Do you remember the first time that you felt self-conscious of yourself? That you weren't measuring up to societies standards of beauty? Was it a commercial or magazine ad or something someone said to you?
I was always a sneaky kid. I used to crawl from my bedroom to underneath the couch where I would watch the movies that my parents had rented. I saw Black Hawk Down and Schindler's List at a ridiculously young age.....Shame on me!
I also would sneak from my room to the bathroom where I could listen in on my parent's conversations through our thin walls. And it was on such an occasion that I heard my Dad call my fat.
My Dad used to pull up to the window at the McDonald's drive-thru and say (so as everyone could hear), "See girls, you need to work hard so you don't end up with a job like this." And, then he would make a comment about their weight and how it was holding them back in life. He didn't like some of my Mom's friends because they were slightly overweight. He didn't let my Mom buy butter because it would make us fat. My Dad spent more time in his gym than he did with us. He couldn't stand overweight people. A person’s size measured a person’s worth.
I must have been eight or nine when I overheard my Dad that night. A friend from church had given us candy, and Mom had stored it in a bowl in our broken microwave that we used as a cabinet. My Dad was getting on my Mom's case again about the food we eat. He said that it was disgusting how much sweets we had in the house. I heard him shuffling around and pulling the candy out from the microwave and the tasty-cakes out from the snack cabinet probably to throw them away to make his point. And, then he said something that landed on me like a ton of bricks, "You know Lyndsay eats a lot. She's getting pretty chunky."
I gasped and a sob caught in my throat. Because being called chunky by him didn't just mean that I needed to lose a few pounds, it meant that I was dumb and worthless and ugly. It meant that I couldn't hope for anything more than a life at the drive-thru window making minimum wage as people like my father would drive up and use me as an object lesson for their kids on how to fail at life.
I was in such shock that he would say that about me that I ran from my hiding place in the bathroom to the hallway where he could see me. My moppy blonde hair all tossled from sleep, my flannel jammies hanging limply on my frail little body, and tears pouring down my cheeks. And, there he sat in his chair, ironically, with a bowl of ice cream in his lap.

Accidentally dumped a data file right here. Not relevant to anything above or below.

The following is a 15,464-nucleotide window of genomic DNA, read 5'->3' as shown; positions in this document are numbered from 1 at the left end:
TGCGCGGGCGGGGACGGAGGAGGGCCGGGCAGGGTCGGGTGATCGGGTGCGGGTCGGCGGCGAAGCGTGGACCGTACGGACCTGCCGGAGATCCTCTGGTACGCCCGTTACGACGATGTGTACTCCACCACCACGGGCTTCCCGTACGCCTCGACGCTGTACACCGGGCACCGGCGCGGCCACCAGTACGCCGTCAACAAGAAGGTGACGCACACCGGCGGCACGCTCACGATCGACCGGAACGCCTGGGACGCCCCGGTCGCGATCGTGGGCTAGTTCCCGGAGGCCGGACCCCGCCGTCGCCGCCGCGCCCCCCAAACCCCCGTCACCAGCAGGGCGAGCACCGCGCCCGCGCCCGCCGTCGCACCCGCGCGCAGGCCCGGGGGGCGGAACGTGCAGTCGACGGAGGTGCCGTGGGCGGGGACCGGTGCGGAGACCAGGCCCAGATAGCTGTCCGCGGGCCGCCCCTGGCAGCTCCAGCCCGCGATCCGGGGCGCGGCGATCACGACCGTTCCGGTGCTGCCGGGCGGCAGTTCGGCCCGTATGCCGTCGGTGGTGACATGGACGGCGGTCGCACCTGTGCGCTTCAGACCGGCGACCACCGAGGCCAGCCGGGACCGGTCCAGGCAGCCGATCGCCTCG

My Mom was horrified that I had heard it and held me as I sobbed in her arms. My Dad wouldn't look me in the eyes. He did apologize to me, but only because my Mom made him. And, really it was only an apology for being caught. It was an apology that I was so sensitive and emotional. He never took blame for anything he did. If and when he did apologize it was only to highlight how weak I was. He would tell me that I needed to toughen up and not get so hurt when he treated me like that. In the end, the blame fell to my shoulders. And, so he said "sorry" that night but he didn't reassure me or tell me that he was wrong and that I was beautiful and healthy the way that I was. And, I went to bed that night feeling fat and ugly and worthless.
I hate that this feeling still lingers over ten years later. I wish that I wasn't affected by it, but I was and am. The next morning I lingered in front of the mirror. Before then I was just a little girl who would brush her teeth and hair as quickly as she could in the morning so she could off and play with sisters in the back yard. But, on this morning I stood and stared at myself and turned and stared some more. And all I saw where imperfections and flaws.
|Here is a picture of me taken around the time that this|
story happened. As you can see, I was anything but fat.
Looking back, I don't even understand how
he could have said or thought that about me.